Notes on some Computer Technologies




System bus




Data storage devices




Unix shell Bash

1989, Brian Fox

Bash Reference Manual
maintainer's Bash page incl FAQ
BASH programming introduction
Type bash --version at the Bash command line to determine what version you are in.

Text Editors

namehow to quit
edq <enter>
vi:q <enter>

Character Encoding


8-bit codes, mapped to 256 different characters
American Standard Code for Information Interchange

Variable-Width Encoding

usually the result of a need to increase the number of characters which can be encoded without breaking backward compatibility with an existing constraint. For example, with one byte (8 bits) per character, one can encode 256 possible characters; in order to encode more than 256 characters, the obvious choice would be to use two or more bytes per encoding unit, ... but such a change would break compatibility with existing systems and therefore might not be feasible at all.

Since the aim of a multibyte encoding system is to minimize changes to existing application software, some characters must retain their pre-existing single-unit codes, even while other characters have multiple units in their codes. The result is that there are three sorts of units in a variable-width encoding: singletons, which consist of a single unit, lead units, which come first in a multiunit sequence, and trail units, which come afterwards in a multiunit sequence. Input and display software obviously needs to know about the structure of the multibyte encoding scheme but other software generally doesn't need to know if a pair of bytes represent two separate characters or just one character.


UTF-8 makes it easy for a program to identify the three sorts of units, since they fall into separate value ranges.


The Unicode standard has two variable-width encodings: UTF-8 and UTF-16 (it also has a fixed-width encoding, UTF-32).
... in [UTF-8] singletons have the range 00-7F, lead units have the range C0-FD (now actually C2-F4...), and trail units have the range 80-BF. The lead unit also tells how many trail units follow: one after C2-DF, two after E0-EF and three after F0-F4.



UTF-8, most frequently used specification

The frustrating dilemma that researchers in this field encountered in the 1980s as they tried to develop universally interchangeable character encodings was that on the one hand, it seemed to be necessary to add more bits to accommodate additional characters. On the other hand, for the users of the relatively small character set of the Latin alphabet (who still constituted the majority of computer users at the time), those additional bits were a colossal waste of then-scarce and expensive computing resources (as they would always be zeroed out for such users).

The compromise solution that was eventually hit upon with Unicode, as further explained below, was to break the longstanding assumption (dating back to the old telegraph codes) that each character should always directly correspond to a particular pattern of encoded bits. Instead, characters would be first mapped to an intermediate stage in the form of abstract numbers known as code points. Those code points would then be encoded in a variety of ways and with various default numbers of bits per character (code units) depending upon context. To encode code points higher than the length of the code unit, such as above 256 for 8-bit units, the solution was to implement variable-width encodings where an escape sequence would signal that subsequent bits should be parsed as a higher code point.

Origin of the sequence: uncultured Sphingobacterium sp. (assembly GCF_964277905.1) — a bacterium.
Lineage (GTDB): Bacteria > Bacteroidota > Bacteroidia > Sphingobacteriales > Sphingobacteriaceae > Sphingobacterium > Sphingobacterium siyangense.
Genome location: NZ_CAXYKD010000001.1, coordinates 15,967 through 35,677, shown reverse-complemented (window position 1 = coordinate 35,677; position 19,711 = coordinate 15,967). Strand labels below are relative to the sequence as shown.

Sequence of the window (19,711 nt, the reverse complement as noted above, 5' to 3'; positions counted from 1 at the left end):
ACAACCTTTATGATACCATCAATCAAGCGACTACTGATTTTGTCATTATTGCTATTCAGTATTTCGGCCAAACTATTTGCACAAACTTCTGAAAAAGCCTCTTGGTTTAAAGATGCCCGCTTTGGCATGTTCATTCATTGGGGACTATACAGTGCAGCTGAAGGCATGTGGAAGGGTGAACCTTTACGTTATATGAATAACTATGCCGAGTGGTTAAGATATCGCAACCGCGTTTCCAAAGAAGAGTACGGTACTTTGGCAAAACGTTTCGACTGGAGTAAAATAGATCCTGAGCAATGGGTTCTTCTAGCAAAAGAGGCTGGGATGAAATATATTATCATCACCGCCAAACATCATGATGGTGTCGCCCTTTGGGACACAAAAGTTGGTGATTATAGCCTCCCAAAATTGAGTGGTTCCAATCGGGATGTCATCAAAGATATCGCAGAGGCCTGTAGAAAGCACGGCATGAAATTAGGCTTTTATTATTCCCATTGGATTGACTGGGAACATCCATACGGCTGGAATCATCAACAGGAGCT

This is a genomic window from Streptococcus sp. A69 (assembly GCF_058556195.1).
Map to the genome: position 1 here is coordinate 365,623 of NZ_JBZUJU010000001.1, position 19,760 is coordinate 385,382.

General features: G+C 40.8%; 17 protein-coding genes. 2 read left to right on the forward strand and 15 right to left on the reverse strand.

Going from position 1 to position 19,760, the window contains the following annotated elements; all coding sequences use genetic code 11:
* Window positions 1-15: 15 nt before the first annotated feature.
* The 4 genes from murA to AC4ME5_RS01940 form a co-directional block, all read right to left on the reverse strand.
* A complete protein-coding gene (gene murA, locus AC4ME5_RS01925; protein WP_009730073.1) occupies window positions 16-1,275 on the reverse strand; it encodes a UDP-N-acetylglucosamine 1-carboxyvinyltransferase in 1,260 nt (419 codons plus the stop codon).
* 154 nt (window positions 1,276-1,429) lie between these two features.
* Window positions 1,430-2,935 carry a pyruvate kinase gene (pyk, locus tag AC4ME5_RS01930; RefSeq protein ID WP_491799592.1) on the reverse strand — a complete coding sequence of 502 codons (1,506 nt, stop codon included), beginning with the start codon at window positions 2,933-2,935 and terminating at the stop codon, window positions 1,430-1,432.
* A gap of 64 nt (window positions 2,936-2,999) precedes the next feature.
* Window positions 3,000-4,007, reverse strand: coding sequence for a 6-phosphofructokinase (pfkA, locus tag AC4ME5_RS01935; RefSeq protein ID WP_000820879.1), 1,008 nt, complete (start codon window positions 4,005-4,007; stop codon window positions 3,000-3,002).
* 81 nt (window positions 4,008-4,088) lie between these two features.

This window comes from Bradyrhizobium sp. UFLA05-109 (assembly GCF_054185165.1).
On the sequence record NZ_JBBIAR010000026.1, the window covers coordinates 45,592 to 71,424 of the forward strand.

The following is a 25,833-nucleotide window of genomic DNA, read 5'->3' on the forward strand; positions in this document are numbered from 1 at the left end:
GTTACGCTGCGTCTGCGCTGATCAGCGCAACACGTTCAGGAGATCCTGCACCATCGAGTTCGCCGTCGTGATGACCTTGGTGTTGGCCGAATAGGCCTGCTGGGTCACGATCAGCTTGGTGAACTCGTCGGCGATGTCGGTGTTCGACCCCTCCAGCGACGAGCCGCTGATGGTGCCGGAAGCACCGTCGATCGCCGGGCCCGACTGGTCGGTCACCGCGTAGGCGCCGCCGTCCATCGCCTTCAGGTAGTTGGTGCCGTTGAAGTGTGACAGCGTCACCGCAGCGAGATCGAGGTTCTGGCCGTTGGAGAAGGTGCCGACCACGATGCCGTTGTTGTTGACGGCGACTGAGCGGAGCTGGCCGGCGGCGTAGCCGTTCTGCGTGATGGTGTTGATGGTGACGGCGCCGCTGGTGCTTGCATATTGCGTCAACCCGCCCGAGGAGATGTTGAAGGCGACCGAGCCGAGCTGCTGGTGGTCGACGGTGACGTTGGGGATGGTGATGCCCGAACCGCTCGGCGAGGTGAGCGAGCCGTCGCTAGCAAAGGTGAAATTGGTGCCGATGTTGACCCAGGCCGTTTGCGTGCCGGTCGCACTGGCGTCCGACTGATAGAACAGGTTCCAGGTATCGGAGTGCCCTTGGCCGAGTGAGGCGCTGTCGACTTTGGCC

referencing Unicode characters

Newline (EOL) Characters

In computing, a newline, also known as a line ending, end of line (EOL), or line break, is a special character or sequence of characters signifying the end of a line of text. The actual codes representing a newline vary across operating systems...

Two ways to view newlines... are that newlines terminate lines or that they separate lines.

end of line conventions
OSASCII dec#ASCII hex#Symbolmost programming
Unix & Unix-like100aLF\n
Windows13, 100d, 0aCR/LF\r\n
Mac Classic (pre-OS X)130dCR\r

Web Authoring essentials


An FTP site is
a computer that is running FTP server software
(aka an FTP daemon, or ftpd).

RFC114 (1971)

history, terminology, model (1985)


If you're still using FTP, however, please consider switching to HTTP. FTP is a protocol designed for a different era -- these days everyone should be avoiding it for multiple reasons.

HTTP (1991)
HTTP/1.1 (1999)
how Web servers work


new semantic elements

POSH ("Plain Old Semantic HTML")

HTML elements reference

WHATWG Living Standard (first published in 2012)

HTML comment: <!--    --> (single-line and multi-line) (whitespace required after opening and before closing tag)

Empty elements
elements with no content, and no end tag
  • area
  • base
  • br
  • col
  • embed
  • hr
  • img
  • input
  • keygen
  • link
  • meta
  • param
  • source
  • track
  • wbr

Empty elements can be "closed" in the opening tag like this: <br />

HTML5 does not require empty elements to be closed. But if you want stricter validation, or you need to make your document readable by XML parsers, you should close all HTML elements.

Text-level semantics
These are inline elements, used to mark up bits of text giving them machine-readable meaning. For example, to specify a date or time, use the
  • time

Table elements
  • table
  • caption
  • colgroup
  • col
  • thead
  • tbody
  • tfoot
  • tr
  • th
  • td

The tbody element is used in conjunction with the thead and tfoot elements

Browsers can use these elements to enable scrolling of the table body independently of the header and footer.

attributes of table cells
These are HTML (structural) attributes, not to be confused with CSS (style) attributes.
  • colspan
  • rowspan

The h1h6 elements are headings.

The first element of heading content in an element of sectioning content represents the heading for that section. Subsequent headings of equal or higher rank start new (implied) sections, headings of lower rank start implied subsections that are part of the previous one. In both cases, the element represents the heading of the implied section.